• Your arguments assume we know about $\N$ and that its integers are $0, 1, 2 . . .$. And no I wouldn't set up a multiple situation like your first example. And it seems your second example could be indeed "patched up" to have $S$ send us anywhere on the natural number line as long as $S$ stays consistent, i.e., $S(0) = 57$ and $S(56) = 1,002$. It would be a merry chase, but it does seem we could play that game infinitely -- unless I'm missing something here. Is there anything saying a $S(n)$ couldn't even jump backwards? – 147pm Jan 19 at 4:34
• . . . actually, the Axiom 3 -- $0$ is not the successor of any natural number -- that might finally blow up my crazy jumping successor function, since some $S(x)$ will have no other number remaining, no place left to go other than back to $0$, which is not allowed. Crazy stuff. Peano wants to be like dominoes lined up and each one knocking over the next -- not one magically jumping up and knocking a domino seventy ahead of it. – 147pm Jan 19 at 4:46
• . . . would this be an example of "set closure," i.e., "closed under $S$", and the Peano Axiom of Induction (5) working together? – 147pm Jan 19 at 4:58

If you just restrict yourself to the first axioms listed on that page, then indeed you could say that the expressions $$0,S(0), S(S(0)), ...$$ denote $$0,2,1,4,3,6,5,....$$ respectively. That would still satisfy the axioms. But you would still have a structure that is isomorphic to the natural numbers.

Also, if you define:

$$\forall x \forall y (x < y \leftrightarrow (y=s(x) \lor \exists z (y = s(z) \land x < z))$$

(which I would think captures the notion of $$<$$),

then using only those very first axioms, you can prove that:

$$\forall x \neg \exists y (x < y \land y < s(x))$$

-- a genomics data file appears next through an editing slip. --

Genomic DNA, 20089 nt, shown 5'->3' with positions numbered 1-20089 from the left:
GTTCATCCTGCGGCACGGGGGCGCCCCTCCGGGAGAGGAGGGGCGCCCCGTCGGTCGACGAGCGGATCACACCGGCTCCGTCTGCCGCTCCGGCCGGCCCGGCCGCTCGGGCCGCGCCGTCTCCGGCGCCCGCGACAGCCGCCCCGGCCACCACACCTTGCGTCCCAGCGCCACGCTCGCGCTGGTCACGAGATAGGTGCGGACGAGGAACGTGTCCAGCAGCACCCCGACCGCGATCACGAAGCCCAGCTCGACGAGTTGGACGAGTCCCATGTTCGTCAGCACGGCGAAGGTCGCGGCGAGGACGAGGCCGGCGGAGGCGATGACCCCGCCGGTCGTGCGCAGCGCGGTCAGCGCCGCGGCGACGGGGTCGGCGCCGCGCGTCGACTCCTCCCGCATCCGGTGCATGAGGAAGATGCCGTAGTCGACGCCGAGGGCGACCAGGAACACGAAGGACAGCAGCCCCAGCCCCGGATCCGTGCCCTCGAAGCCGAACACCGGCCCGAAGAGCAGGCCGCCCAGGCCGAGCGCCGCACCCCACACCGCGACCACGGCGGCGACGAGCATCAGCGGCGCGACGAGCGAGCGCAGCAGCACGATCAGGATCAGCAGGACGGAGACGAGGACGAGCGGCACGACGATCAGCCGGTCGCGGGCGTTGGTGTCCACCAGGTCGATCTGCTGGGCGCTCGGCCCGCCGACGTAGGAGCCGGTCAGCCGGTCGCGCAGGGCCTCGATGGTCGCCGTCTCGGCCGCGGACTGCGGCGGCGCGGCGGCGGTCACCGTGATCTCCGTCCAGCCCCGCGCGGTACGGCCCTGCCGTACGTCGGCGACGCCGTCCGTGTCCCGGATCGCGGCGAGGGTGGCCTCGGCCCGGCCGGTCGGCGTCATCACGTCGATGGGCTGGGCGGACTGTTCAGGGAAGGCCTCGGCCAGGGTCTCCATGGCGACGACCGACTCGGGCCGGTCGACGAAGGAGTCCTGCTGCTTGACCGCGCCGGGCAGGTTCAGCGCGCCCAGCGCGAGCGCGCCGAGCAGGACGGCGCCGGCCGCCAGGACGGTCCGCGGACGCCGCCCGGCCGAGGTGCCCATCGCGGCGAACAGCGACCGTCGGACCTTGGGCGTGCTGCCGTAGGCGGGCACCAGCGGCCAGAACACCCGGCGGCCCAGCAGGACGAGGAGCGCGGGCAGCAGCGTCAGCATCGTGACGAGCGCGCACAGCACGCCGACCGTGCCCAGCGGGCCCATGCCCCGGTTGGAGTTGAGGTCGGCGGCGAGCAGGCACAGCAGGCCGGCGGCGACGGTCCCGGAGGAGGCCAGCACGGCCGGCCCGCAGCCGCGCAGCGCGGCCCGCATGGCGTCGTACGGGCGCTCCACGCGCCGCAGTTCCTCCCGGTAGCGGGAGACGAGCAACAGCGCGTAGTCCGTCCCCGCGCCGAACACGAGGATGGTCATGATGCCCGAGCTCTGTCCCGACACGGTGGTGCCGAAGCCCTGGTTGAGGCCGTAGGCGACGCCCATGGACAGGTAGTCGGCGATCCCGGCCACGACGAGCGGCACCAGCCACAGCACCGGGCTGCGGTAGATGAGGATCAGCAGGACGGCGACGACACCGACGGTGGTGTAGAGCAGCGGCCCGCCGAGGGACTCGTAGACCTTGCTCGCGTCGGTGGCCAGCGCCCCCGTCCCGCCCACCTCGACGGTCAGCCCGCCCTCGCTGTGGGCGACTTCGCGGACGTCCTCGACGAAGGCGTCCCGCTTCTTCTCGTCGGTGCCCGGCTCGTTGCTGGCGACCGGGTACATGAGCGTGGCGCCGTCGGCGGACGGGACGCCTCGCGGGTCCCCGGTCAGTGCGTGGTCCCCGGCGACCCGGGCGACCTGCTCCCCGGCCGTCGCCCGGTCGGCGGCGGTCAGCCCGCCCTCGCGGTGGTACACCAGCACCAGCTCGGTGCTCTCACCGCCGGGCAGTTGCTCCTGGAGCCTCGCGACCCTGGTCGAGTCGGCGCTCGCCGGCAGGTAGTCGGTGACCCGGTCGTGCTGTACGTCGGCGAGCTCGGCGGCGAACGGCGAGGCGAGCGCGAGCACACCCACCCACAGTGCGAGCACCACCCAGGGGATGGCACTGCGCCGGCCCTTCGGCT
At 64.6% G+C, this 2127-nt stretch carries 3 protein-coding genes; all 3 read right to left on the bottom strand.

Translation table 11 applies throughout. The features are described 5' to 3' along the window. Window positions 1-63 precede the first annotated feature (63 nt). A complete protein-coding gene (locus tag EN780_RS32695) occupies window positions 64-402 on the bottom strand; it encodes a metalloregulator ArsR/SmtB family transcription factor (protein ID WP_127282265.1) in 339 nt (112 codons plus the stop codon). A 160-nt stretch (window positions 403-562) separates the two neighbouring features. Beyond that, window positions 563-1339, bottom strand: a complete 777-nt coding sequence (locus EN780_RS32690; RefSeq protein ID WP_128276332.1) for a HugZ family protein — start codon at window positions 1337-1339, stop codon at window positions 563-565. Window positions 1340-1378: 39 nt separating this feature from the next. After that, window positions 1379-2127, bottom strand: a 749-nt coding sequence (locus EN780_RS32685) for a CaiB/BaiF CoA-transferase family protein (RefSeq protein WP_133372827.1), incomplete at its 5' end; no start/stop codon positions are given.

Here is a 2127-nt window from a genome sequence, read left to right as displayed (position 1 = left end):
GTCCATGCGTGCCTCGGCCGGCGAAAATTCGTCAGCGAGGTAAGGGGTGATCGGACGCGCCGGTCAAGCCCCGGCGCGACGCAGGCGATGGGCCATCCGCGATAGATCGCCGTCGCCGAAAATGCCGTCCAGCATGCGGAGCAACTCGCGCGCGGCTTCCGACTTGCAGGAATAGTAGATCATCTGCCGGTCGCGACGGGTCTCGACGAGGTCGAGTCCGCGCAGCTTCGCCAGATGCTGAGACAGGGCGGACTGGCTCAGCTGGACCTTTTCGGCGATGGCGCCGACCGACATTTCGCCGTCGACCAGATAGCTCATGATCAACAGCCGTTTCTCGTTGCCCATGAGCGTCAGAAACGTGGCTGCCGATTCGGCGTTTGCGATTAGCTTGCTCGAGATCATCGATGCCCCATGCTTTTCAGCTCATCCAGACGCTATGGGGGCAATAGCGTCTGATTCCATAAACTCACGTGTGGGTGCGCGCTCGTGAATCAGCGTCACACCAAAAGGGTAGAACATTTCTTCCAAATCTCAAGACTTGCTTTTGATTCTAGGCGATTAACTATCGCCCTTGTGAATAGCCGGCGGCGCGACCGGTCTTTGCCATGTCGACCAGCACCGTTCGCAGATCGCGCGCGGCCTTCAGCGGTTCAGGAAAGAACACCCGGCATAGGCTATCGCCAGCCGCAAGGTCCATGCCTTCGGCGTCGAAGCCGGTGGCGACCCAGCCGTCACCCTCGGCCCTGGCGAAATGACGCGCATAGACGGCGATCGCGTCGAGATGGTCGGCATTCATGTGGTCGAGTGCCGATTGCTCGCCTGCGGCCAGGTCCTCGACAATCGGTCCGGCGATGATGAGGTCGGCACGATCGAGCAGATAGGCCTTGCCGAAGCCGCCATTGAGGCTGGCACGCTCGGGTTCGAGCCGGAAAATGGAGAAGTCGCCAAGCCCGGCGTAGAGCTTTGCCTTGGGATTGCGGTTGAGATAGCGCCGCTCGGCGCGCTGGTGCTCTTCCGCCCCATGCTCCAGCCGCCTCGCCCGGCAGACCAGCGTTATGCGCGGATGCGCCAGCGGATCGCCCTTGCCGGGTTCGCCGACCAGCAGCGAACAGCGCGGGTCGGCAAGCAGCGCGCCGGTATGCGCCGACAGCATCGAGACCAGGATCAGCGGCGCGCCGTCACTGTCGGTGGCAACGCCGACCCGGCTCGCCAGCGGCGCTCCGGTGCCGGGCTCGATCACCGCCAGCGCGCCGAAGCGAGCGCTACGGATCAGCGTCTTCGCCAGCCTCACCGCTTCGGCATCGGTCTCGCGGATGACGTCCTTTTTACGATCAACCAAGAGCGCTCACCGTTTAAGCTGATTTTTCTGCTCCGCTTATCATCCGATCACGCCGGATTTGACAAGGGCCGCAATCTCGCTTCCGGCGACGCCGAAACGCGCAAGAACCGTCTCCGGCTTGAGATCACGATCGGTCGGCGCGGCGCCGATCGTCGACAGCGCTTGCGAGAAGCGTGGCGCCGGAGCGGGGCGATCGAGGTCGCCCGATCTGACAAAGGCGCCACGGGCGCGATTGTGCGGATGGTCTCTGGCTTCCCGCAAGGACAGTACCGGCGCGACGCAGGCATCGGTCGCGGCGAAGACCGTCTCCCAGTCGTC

i.e. that there is no number between any number and its successor ... and thus that the successor indeed gives you the very next number.

Finally, if you use the addition and multiplication axioms stated later on on that website, then you can prove some results that are certainly very suggestive of $$S(0)$$ working in a way consistent with our concept of the number $$1$$.

For example, it follows from the Peano Axioms that $$\forall x \ x * S(0) = x$$ .... which would make sense if $$S(0)$$ would take the role we normally reserve for $$1$$ rather than, say, $$56$$

Likewise, you can prove from the Peano Axioms that $$\forall x \ x * S(S(0))= x + x$$ ... again, that would square with the way we think about numbers if $$S(S(0))$$ is seen as $$2$$, rather than $$117$$

• I don't see how your first two examples are from the original Peano Axioms. Unless I'm mistaken, these come from a further "completion" of PA where addition and multiplication are defined recursively ( cs.toronto.edu/~sacook/csc438h/notes/page96.pdf ). Just intuitively $x + Sy = S(x + y)$ would kill any crazy jumping ahead/back $S$ wouldn't it? – 147pm Jan 19 at 5:13
• @147pm You are right that the original Peano Axioms did not include any definitions of $+$ and $\times$, but the website you referred to in your original post did give those definitions (making it Peano Arithmetic) so I went with it. Anyway, you don't need the addition and multiplication axioms to see how the initial axioms just involving the successor function will force any model to be isomorphic with the natural numbers, and how you can never get a cycle, for example. – Bram28 Jan 19 at 13:32